Survivalist faces charges for teaching in self-built school
Eustace Conway has lived in the wilderness of the Appalachian Mountains for 30 years, detached from modern society. Now, he wants to teach others his survival skills – but the state of North Carolina has slammed him with a series of violations.
The 51-year-old man has traveled from coast to coast on a horse, faced down a grizzly bear, defeated a thrashing buck with his bare hands, grown his own food, hunted game, made clothes out of animal skin, and survived harsh winters on snow-capped mountains.
Few are as qualified as Conway to teach basic survival skills. After 30 years in the wild, Conway set up a camp called “Turtle Island” to show kids how he lived in the wilderness – from cooking on fire to gathering herbal medicines. But in November 2012, the state of North Carolina forced Turtle Island to shut down, on grounds that the camp violated building code regulations.
“These buildings aren’t fit for public use,” Joseph A. Furman, Watauga County planning director, told the Wall Street Journal. Conway’s camp includes primitive facilities that he says are free from modern trappings. He built them himself, and says that “codes don’t apply to what we’re doing” at Turtle Island. But the state is preventing anyone from escaping its iron grip, in terms of what qualifies as a ‘building’.
“Modern inspectors know how to measure a board, but not how to build a building,” he told the WSJ.
The Watauga County planning department has slammed Conway with a 78-page report outlining the health and sanitary violations of Turtle Island. The county claims that Conway’s open-air kitchen and toilets made of sawdust are not permissible for a public facility. And unless the common area has a conventional restroom, fire sprinklers and smoke detectors, his entire camp must remain shut down.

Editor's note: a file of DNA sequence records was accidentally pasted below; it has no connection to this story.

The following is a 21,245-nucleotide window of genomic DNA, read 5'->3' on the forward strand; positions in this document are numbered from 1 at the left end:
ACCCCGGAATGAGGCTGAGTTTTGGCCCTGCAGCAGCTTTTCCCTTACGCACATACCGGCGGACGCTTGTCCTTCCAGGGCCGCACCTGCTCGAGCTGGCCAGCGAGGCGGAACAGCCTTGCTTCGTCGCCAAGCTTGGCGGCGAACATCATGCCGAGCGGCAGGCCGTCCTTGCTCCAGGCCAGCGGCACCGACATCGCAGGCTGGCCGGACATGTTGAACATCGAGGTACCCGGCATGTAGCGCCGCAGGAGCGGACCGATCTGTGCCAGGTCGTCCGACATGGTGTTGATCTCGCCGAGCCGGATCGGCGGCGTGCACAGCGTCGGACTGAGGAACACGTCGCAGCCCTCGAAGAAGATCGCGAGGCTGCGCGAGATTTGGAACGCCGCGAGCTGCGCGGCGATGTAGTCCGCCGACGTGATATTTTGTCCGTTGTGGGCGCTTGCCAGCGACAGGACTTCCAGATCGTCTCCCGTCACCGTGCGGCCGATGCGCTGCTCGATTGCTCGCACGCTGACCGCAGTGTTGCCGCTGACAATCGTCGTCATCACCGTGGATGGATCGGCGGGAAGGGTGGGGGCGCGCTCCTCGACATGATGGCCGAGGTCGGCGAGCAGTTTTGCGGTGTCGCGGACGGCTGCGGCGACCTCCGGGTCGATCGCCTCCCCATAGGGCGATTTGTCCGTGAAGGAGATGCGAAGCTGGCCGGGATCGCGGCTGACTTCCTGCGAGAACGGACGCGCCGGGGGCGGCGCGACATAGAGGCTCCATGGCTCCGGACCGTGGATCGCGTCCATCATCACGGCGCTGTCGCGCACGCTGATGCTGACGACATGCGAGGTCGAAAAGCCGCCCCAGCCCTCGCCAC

Even though Conway has proved his self-reliability and even been featured in a History Channel show called “Mountain Men”, he is being forced to adhere to conventional modern society – if he wants to avoid prosecution, that is.
The shutdown of the camp has angered Conway and nearly 13,000 supporters who have signed an online petition, asking the North Carolina Building Codes Council to change its codes to exempt structures like Turtle Island.
“The very building techniques and materials that all of our ancestors thrived with are now being deemed unacceptable and targeted as illegal because they don’t fit into the cookie-cutter code status that is so extremely far from what we are about,” the change.org petition reads. “…The invasive attack [by the county] was a surreal wake-up call to the illusion of the American myth: ‘Land of the free.’”
Conway is now facing the threat of criminal charges for running a camp that didn’t comply with modern society’s strict building codes. The 51-year-old had saved up money he raised from speaking engagements and survival courses to purchase the 1,000-acre property that he called Turtle Island. But despite his ownership, survival skills, and the purpose of the wilderness camp, the county is threatening to prosecute him unless he upgrades his buildings to conform to the modern age.
“If this was a joke or something out of a science fiction novel about corrupt government control, maybe I could laugh about it… but it is very, unbelievably, maliciously true,” the petition quoted Conway saying. “And I can only cry about it, and ask for the voice of friends to support me and citizens that care about the ‘American Dream’ of freedom to speak up for their rights and interests now.”